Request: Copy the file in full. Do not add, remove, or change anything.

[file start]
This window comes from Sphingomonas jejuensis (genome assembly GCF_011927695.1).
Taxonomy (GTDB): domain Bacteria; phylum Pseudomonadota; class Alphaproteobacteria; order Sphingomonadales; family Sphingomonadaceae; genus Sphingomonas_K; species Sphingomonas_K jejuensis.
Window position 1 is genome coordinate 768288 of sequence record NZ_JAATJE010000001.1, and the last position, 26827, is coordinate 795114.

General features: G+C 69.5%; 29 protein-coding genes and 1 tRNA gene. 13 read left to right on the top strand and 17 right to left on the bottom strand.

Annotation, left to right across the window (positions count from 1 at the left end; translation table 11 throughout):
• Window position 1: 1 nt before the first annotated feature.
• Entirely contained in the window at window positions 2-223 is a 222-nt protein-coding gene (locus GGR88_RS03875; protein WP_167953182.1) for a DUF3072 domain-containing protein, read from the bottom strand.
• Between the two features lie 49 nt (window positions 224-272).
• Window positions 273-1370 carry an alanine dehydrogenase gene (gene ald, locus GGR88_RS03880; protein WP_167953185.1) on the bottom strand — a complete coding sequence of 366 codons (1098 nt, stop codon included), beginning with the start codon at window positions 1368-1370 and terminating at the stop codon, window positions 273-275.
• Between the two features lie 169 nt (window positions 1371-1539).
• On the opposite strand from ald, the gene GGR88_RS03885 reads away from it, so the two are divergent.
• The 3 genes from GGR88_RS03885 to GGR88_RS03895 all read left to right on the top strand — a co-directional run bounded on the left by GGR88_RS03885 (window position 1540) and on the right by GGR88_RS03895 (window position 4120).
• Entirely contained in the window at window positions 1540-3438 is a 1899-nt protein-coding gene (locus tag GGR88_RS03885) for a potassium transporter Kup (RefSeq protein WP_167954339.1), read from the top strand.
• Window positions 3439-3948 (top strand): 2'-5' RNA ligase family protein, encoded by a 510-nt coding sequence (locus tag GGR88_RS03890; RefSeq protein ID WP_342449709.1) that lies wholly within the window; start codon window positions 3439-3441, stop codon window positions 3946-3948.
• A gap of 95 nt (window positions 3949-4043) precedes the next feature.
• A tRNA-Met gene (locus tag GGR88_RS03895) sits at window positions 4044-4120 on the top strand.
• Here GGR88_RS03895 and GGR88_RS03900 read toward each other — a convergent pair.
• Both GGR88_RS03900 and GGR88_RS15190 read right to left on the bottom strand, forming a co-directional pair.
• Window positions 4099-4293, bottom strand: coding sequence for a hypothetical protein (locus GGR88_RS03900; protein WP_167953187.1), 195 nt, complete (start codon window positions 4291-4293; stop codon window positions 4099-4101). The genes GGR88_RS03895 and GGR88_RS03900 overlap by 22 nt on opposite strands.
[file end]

This window comes from Sphingomonas jejuensis (genome assembly GCF_011927695.1).
Taxonomy (GTDB): domain Bacteria; phylum Pseudomonadota; class Alphaproteobacteria; order Sphingomonadales; family Sphingomonadaceae; genus Sphingomonas_K; species Sphingomonas_K jejuensis.
Window position 1 is genome coordinate 768288 of sequence record NZ_JAATJE010000001.1, and the last position, 26827, is coordinate 795114.

General features: G+C 69.5%; 29 protein-coding genes and 1 tRNA gene. 13 read left to right on the top strand and 17 right to left on the bottom strand.

Annotation, left to right across the window (positions count from 1 at the left end; translation table 11 throughout):
• Window position 1: 1 nt before the first annotated feature.
• Entirely contained in the window at window positions 2-223 is a 222-nt protein-coding gene (locus GGR88_RS03875; protein WP_167953182.1) for a DUF3072 domain-containing protein, read from the bottom strand.
• Between the two features lie 49 nt (window positions 224-272).
• Window positions 273-1370 carry an alanine dehydrogenase gene (gene ald, locus GGR88_RS03880; protein WP_167953185.1) on the bottom strand — a complete coding sequence of 366 codons (1098 nt, stop codon included), beginning with the start codon at window positions 1368-1370 and terminating at the stop codon, window positions 273-275.
• Between the two features lie 169 nt (window positions 1371-1539).
• On the opposite strand from ald, the gene GGR88_RS03885 reads away from it, so the two are divergent.
• The 3 genes from GGR88_RS03885 to GGR88_RS03895 all read left to right on the top strand — a co-directional run bounded on the left by GGR88_RS03885 (window position 1540) and on the right by GGR88_RS03895 (window position 4120).
• Entirely contained in the window at window positions 1540-3438 is a 1899-nt protein-coding gene (locus tag GGR88_RS03885) for a potassium transporter Kup (RefSeq protein WP_167954339.1), read from the top strand.
• Window positions 3439-3948 (top strand): 2'-5' RNA ligase family protein, encoded by a 510-nt coding sequence (locus tag GGR88_RS03890; RefSeq protein ID WP_342449709.1) that lies wholly within the window; start codon window positions 3439-3441, stop codon window positions 3946-3948.
• A gap of 95 nt (window positions 3949-4043) precedes the next feature.
• A tRNA-Met gene (locus tag GGR88_RS03895) sits at window positions 4044-4120 on the top strand.
• Here GGR88_RS03895 and GGR88_RS03900 read toward each other — a convergent pair.
• Both GGR88_RS03900 and GGR88_RS15190 read right to left on the bottom strand, forming a co-directional pair.
• Window positions 4099-4293, bottom strand: coding sequence for a hypothetical protein (locus GGR88_RS03900; protein WP_167953187.1), 195 nt, complete (start codon window positions 4291-4293; stop codon window positions 4099-4101). The genes GGR88_RS03895 and GGR88_RS03900 overlap by 22 nt on opposite strands.